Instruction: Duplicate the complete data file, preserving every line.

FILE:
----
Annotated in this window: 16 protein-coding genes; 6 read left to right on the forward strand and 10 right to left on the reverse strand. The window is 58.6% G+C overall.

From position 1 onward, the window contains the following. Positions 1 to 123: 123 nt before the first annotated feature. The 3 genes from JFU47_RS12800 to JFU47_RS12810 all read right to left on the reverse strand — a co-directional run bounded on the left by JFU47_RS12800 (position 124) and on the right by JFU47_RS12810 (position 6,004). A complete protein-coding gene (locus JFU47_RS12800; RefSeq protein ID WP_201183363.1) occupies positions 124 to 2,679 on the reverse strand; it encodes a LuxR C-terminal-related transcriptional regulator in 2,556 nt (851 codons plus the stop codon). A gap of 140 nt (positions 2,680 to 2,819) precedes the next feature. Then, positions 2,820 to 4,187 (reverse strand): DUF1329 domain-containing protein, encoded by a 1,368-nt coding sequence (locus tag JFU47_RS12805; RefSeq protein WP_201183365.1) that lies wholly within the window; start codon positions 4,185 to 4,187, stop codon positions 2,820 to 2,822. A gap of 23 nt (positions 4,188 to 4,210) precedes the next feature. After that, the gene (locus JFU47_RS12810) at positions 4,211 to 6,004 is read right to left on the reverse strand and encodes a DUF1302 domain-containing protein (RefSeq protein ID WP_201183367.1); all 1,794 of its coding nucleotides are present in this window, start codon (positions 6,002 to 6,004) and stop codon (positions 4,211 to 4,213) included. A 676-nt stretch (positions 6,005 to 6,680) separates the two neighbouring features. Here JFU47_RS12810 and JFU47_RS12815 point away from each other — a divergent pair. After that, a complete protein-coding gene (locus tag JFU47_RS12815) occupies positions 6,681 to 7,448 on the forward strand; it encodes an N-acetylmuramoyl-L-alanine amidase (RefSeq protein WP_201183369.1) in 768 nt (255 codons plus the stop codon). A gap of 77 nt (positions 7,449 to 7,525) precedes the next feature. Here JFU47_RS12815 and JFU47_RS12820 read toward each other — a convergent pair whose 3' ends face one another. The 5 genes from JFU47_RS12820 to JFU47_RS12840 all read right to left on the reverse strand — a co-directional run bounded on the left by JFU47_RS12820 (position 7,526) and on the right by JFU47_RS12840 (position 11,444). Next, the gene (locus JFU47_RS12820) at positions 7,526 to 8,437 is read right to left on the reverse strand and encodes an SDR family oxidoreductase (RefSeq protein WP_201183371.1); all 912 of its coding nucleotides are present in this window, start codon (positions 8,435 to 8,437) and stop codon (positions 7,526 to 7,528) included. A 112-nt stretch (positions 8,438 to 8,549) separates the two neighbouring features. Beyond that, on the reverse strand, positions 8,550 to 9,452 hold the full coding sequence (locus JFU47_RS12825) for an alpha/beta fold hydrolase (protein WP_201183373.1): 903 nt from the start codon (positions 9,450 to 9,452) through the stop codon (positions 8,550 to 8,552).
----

Annotated in this window: 16 protein-coding genes; 6 read left to right on the forward strand and 10 right to left on the reverse strand. The window is 58.6% G+C overall.

From position 1 onward, the window contains the following. Positions 1 to 123: 123 nt before the first annotated feature. The 3 genes from JFU47_RS12800 to JFU47_RS12810 all read right to left on the reverse strand — a co-directional run bounded on the left by JFU47_RS12800 (position 124) and on the right by JFU47_RS12810 (position 6,004). A complete protein-coding gene (locus JFU47_RS12800; RefSeq protein ID WP_201183363.1) occupies positions 124 to 2,679 on the reverse strand; it encodes a LuxR C-terminal-related transcriptional regulator in 2,556 nt (851 codons plus the stop codon). A gap of 140 nt (positions 2,680 to 2,819) precedes the next feature. Then, positions 2,820 to 4,187 (reverse strand): DUF1329 domain-containing protein, encoded by a 1,368-nt coding sequence (locus tag JFU47_RS12805; RefSeq protein WP_201183365.1) that lies wholly within the window; start codon positions 4,185 to 4,187, stop codon positions 2,820 to 2,822. A gap of 23 nt (positions 4,188 to 4,210) precedes the next feature. After that, the gene (locus JFU47_RS12810) at positions 4,211 to 6,004 is read right to left on the reverse strand and encodes a DUF1302 domain-containing protein (RefSeq protein ID WP_201183367.1); all 1,794 of its coding nucleotides are present in this window, start codon (positions 6,002 to 6,004) and stop codon (positions 4,211 to 4,213) included. A 676-nt stretch (positions 6,005 to 6,680) separates the two neighbouring features. Here JFU47_RS12810 and JFU47_RS12815 point away from each other — a divergent pair. After that, a complete protein-coding gene (locus tag JFU47_RS12815) occupies positions 6,681 to 7,448 on the forward strand; it encodes an N-acetylmuramoyl-L-alanine amidase (RefSeq protein WP_201183369.1) in 768 nt (255 codons plus the stop codon). A gap of 77 nt (positions 7,449 to 7,525) precedes the next feature. Here JFU47_RS12815 and JFU47_RS12820 read toward each other — a convergent pair whose 3' ends face one another. The 5 genes from JFU47_RS12820 to JFU47_RS12840 all read right to left on the reverse strand — a co-directional run bounded on the left by JFU47_RS12820 (position 7,526) and on the right by JFU47_RS12840 (position 11,444). Next, the gene (locus JFU47_RS12820) at positions 7,526 to 8,437 is read right to left on the reverse strand and encodes an SDR family oxidoreductase (RefSeq protein WP_201183371.1); all 912 of its coding nucleotides are present in this window, start codon (positions 8,435 to 8,437) and stop codon (positions 7,526 to 7,528) included. A 112-nt stretch (positions 8,438 to 8,549) separates the two neighbouring features. Beyond that, on the reverse strand, positions 8,550 to 9,452 hold the full coding sequence (locus JFU47_RS12825) for an alpha/beta fold hydrolase (protein WP_201183373.1): 903 nt from the start codon (positions 9,450 to 9,452) through the stop codon (positions 8,550 to 8,552).